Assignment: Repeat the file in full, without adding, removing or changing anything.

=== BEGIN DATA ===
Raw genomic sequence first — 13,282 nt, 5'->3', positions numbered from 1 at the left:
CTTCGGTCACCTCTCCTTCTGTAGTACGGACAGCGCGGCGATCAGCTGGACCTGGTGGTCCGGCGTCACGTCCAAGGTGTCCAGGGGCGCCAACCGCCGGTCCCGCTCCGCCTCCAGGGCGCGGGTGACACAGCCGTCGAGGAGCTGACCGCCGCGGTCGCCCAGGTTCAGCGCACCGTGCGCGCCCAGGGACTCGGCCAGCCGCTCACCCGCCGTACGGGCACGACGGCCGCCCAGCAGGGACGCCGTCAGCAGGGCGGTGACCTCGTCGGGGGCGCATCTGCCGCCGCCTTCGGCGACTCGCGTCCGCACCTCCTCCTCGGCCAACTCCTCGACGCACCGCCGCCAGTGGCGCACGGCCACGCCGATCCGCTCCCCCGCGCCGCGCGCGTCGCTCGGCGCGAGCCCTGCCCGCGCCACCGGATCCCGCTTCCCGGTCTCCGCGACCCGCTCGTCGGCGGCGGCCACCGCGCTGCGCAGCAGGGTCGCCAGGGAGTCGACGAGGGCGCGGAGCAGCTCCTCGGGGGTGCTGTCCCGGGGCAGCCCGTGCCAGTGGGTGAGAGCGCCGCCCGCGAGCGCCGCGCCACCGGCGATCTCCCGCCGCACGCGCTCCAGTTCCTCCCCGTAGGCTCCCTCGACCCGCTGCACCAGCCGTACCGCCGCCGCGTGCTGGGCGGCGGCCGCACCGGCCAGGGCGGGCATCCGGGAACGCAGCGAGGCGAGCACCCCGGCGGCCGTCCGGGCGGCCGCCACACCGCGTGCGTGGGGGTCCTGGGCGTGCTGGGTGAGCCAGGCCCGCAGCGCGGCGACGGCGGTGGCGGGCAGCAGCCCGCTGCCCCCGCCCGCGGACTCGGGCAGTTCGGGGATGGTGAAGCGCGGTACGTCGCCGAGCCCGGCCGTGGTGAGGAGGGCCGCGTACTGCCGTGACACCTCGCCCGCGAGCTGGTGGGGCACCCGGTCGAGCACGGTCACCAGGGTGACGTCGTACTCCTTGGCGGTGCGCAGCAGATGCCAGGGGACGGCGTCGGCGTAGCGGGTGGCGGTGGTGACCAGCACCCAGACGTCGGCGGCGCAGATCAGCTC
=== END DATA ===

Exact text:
Raw genomic sequence first — 13,282 nt, 5'->3', positions numbered from 1 at the left:
CTTCGGTCACCTCTCCTTCTGTAGTACGGACAGCGCGGCGATCAGCTGGACCTGGTGGTCCGGCGTCACGTCCAAGGTGTCCAGGGGCGCCAACCGCCGGTCCCGCTCCGCCTCCAGGGCGCGGGTGACACAGCCGTCGAGGAGCTGACCGCCGCGGTCGCCCAGGTTCAGCGCACCGTGCGCGCCCAGGGACTCGGCCAGCCGCTCACCCGCCGTACGGGCACGACGGCCGCCCAGCAGGGACGCCGTCAGCAGGGCGGTGACCTCGTCGGGGGCGCATCTGCCGCCGCCTTCGGCGACTCGCGTCCGCACCTCCTCCTCGGCCAACTCCTCGACGCACCGCCGCCAGTGGCGCACGGCCACGCCGATCCGCTCCCCCGCGCCGCGCGCGTCGCTCGGCGCGAGCCCTGCCCGCGCCACCGGATCCCGCTTCCCGGTCTCCGCGACCCGCTCGTCGGCGGCGGCCACCGCGCTGCGCAGCAGGGTCGCCAGGGAGTCGACGAGGGCGCGGAGCAGCTCCTCGGGGGTGCTGTCCCGGGGCAGCCCGTGCCAGTGGGTGAGAGCGCCGCCCGCGAGCGCCGCGCCACCGGCGATCTCCCGCCGCACGCGCTCCAGTTCCTCCCCGTAGGCTCCCTCGACCCGCTGCACCAGCCGTACCGCCGCCGCGTGCTGGGCGGCGGCCGCACCGGCCAGGGCGGGCATCCGGGAACGCAGCGAGGCGAGCACCCCGGCGGCCGTCCGGGCGGCCGCCACACCGCGTGCGTGGGGGTCCTGGGCGTGCTGGGTGAGCCAGGCCCGCAGCGCGGCGACGGCGGTGGCGGGCAGCAGCCCGCTGCCCCCGCCCGCGGACTCGGGCAGTTCGGGGATGGTGAAGCGCGGTACGTCGCCGAGCCCGGCCGTGGTGAGGAGGGCCGCGTACTGCCGTGACACCTCGCCCGCGAGCTGGTGGGGCACCCGGTCGAGCACGGTCACCAGGGTGACGTCGTACTCCTTGGCGGTGCGCAGCAGATGCCAGGGGACGGCGTCGGCGTAGCGGGTGGCGGTGGTGACCAGCACCCAGACGTCGGCGGCGCAGATCAGCTC